According to research from the National Institute for Retirement Security, COVID forced more than 25 percent of all workers to retire earlier than expected. The result? Nearly two million older workers have left the workforce since March 2020, according to Schwartz Center.
Retirement is a happy time for most people – the culmination of a lifetime of work. However, retirement can be a tricky transition between finances, social groups and just battling boredom.
The good news? There are plenty of ways to turn the shock of early retirement into something positive. The following outlines some of the most common problems of early retirement and how to navigate them.
Outliving savings or simply not having enough savings to retire is one of baby boomers’ biggest fears, according to research from the 20th Annual Retirement Survey of Workers. And, unfortunately, many Americans are retiring before they (or their 401k accounts) are ready.
The solution? The senior living experts at Vineyard Senior Living have shared their best tips for assuaging financial worries in retirement below:
- Consult a professional: if you’re feeling overwhelmed, speak to a professional about your worries. They’ll be able to work with you to create a plan that suits your needs and your budget. For instance, life settlement brokers might recommend you sell your life insurance policy to gain access to cash for retirement. In addition, a professional is helpful if you’re unsure where to start or feel like your situation is hopeless.
- Create a realistic budget: assess what your monthly costs will be. As Vineyard Senior Living suggests, some costs may be lower, but expenses like health insurance and other deductibles may increase.
- Review income: if your company has offered a payout, factor that in and add in Social Security benefits as well as pensions. Consider what amount you’ll choose for withdrawal that will meet your needs without draining your investment accounts.
- Cut costs: this may be the hardest part. Vineyard Senior Living recommends paying off debt, cancelling any professional memberships, and considering downsizing to a smaller home or retirement community.
Meeting New Friends
You come into contact with so many people at work – your co-workers, of course, but there are dozens of other social interactions that you might not even notice. Think about the people you smile at in the elevator, the barista at the coffee shop, and if you’re in a service industry, the customers themselves. Making new friends is difficult at any stage in life, and it can be tough to meet new people if you’ve retired early.
How can you meet new friends? The aging experts at Sixty and Me share their best tips below:
- Define what a ‘friend’ means to you: who are your ideal friends – do you like to have a group of casual acquaintances whom you see regularly, or would you prefer one or two very close friends? For most people, the answer is a bit of both. So, make an effort to pursue casual friendships and close relationships, too.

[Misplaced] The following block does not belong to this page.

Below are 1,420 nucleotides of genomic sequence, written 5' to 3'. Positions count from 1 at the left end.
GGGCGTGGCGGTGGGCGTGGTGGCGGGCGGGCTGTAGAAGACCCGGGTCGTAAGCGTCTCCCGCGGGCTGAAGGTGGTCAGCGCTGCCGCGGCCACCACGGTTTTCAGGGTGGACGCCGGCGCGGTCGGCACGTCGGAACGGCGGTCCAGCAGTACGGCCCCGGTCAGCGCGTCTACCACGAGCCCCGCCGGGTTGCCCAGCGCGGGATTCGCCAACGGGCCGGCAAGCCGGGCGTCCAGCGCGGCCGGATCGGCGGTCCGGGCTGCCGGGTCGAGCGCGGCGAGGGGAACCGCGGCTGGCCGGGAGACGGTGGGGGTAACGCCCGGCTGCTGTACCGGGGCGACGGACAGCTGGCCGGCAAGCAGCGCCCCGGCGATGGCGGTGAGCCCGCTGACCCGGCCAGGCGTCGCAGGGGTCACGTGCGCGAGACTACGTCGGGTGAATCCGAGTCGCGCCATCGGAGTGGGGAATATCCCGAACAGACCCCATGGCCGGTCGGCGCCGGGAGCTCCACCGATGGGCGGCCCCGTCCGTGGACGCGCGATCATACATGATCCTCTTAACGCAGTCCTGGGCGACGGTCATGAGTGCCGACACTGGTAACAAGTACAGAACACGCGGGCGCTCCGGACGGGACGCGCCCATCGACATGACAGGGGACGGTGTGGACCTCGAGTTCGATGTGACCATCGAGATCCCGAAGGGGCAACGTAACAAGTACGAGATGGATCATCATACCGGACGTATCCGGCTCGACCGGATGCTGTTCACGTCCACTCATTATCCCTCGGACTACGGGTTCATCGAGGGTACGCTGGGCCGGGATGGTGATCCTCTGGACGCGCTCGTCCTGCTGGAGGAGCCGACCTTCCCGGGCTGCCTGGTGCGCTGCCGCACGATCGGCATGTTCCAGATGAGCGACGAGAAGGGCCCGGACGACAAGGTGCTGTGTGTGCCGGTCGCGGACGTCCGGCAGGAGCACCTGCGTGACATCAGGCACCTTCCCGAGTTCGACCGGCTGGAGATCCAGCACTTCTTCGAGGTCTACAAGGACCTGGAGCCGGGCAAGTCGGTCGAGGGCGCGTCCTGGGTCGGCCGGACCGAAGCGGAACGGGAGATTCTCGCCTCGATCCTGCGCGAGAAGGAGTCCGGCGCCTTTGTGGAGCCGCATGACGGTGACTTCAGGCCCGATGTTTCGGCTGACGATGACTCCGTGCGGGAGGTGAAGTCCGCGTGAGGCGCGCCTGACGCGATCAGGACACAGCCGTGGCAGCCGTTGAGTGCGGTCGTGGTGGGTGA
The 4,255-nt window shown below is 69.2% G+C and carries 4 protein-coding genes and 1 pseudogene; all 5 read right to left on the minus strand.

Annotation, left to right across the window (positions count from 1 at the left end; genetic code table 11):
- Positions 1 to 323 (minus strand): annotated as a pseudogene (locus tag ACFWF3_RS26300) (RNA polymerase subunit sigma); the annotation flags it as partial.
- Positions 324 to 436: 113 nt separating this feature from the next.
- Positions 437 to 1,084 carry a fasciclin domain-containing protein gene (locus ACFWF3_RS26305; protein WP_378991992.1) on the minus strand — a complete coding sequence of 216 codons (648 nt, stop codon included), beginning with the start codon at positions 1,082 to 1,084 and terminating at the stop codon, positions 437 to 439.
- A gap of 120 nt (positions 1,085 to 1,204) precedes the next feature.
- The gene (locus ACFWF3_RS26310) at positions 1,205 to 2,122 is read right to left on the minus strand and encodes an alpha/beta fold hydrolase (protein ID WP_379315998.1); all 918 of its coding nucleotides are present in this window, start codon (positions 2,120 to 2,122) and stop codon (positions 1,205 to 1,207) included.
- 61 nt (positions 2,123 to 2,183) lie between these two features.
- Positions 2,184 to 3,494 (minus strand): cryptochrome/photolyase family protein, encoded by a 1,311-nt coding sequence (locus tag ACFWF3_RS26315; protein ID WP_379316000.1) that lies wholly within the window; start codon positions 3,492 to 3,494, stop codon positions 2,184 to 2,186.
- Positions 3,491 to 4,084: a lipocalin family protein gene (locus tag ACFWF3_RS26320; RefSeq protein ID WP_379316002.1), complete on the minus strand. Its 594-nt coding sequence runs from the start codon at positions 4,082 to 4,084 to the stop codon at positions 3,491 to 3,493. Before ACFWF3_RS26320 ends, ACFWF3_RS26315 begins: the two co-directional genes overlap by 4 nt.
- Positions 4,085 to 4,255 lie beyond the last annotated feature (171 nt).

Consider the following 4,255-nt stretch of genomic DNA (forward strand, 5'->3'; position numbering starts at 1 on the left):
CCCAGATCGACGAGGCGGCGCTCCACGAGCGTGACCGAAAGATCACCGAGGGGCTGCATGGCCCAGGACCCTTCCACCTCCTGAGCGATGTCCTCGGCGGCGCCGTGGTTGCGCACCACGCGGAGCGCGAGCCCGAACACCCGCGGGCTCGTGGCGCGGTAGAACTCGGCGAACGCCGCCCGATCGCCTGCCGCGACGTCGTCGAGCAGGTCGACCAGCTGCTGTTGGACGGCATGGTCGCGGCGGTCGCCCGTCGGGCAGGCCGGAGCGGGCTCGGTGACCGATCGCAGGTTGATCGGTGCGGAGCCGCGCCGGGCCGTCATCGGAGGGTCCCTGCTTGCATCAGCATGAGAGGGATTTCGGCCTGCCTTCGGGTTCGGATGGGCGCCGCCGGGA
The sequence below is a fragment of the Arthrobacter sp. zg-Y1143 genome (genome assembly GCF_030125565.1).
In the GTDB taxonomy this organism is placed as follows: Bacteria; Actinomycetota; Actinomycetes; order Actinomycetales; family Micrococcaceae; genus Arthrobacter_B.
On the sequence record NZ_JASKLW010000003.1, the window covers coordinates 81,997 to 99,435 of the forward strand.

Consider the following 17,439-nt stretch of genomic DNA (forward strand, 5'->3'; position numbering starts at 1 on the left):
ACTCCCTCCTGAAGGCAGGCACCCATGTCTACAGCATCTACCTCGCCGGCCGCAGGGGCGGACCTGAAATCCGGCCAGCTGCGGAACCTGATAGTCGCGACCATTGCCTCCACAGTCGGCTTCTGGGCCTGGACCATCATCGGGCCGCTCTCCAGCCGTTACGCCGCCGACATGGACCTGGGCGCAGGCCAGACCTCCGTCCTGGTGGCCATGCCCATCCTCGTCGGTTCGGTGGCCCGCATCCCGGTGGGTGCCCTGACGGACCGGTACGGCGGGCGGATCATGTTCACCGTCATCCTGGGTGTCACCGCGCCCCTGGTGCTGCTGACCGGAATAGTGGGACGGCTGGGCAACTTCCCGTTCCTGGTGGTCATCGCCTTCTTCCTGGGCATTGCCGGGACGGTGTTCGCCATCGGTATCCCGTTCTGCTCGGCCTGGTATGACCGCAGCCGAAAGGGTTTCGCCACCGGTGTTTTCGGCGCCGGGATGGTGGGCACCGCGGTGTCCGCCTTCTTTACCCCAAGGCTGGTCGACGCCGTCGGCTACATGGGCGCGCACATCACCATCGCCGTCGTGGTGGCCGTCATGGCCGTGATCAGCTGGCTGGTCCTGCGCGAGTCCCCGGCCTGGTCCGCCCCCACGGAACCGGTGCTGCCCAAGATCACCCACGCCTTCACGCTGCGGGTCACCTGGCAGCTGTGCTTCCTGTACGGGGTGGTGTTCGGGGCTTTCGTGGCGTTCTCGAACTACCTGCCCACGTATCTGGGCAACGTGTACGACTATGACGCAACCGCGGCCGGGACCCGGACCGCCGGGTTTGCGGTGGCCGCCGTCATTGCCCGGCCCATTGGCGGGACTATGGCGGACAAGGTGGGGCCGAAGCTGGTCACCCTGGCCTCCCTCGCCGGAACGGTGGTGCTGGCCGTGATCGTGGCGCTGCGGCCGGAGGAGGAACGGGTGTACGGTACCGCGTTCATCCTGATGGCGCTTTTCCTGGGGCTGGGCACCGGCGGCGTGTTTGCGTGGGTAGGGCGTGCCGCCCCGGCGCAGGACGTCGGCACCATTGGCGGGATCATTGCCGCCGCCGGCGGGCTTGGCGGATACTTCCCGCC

- Start with your current network: your existing network is a great place to start, but don’t limit yourself to the people you know now. Instead, reconnect with friends you’ve lost touch with over the years and be open to meeting their acquaintances, too.
- Choose activities that meet regularly: join a group that meets weekly or bi-weekly. While you might not come away with a best friend the first time you go, familiarity will start to kick in after a few weeks. Sometimes, the best friendships develop over time, so be sure to give yourself (and your potential new friends) the time and space to get to know you.
Did you know that you’re more likely to get bored as you get older? According to The Psychologist’s research, two notable boredom spikes occur in our lives – one in the late teens and another after 60. The article explains that the second boredom spike is situational: “…two key culprits foment this breeding ground for boredom. First, as we age, our cognitive capacity declines, giving rise to challenges of self-control and attention that we know are associated with increased boredom. Second, as we age, our networks of social contacts decrease, as do environmental opportunities for engaging in enjoyable activities. These two culprits likely conspire, each amplifying the other.”
What does this mean? Friendship and activities are essential to a happy environment. We’ve already talked about making new friends, so next on the list is hobbies. A recent Forbes article shares some great tips for choosing new hobbies:
- Read a lot: this might seem like an odd place to start, but one of the best ways to combat boredom (and get inspiration for new hobbies) is books. Reading also keeps the mind engaged, which is excellent for early retirees looking for ways to exercise the mind.
- Don’t be afraid to experiment: you’re shopping for activities – and it’s okay if things don’t work out the first time. If you try something and you don’t like it, that’s fine – drop it and try something else.
- Choose hobbies with a social connection: found a hobby you love? That’s fantastic. The best way to take that hobby to the next level is to find a group of like-minded people who enjoy the hobby as well. Socializing not only enriches your enjoyment of the hobby, but it also creates built-in friends – an essential part of retiring happily.
While early retirement might not have been the plan, don’t worry – by making financial plans, keeping your social life active and pursuing hobbies, you’re sure to have happy, fulfilling retirement years.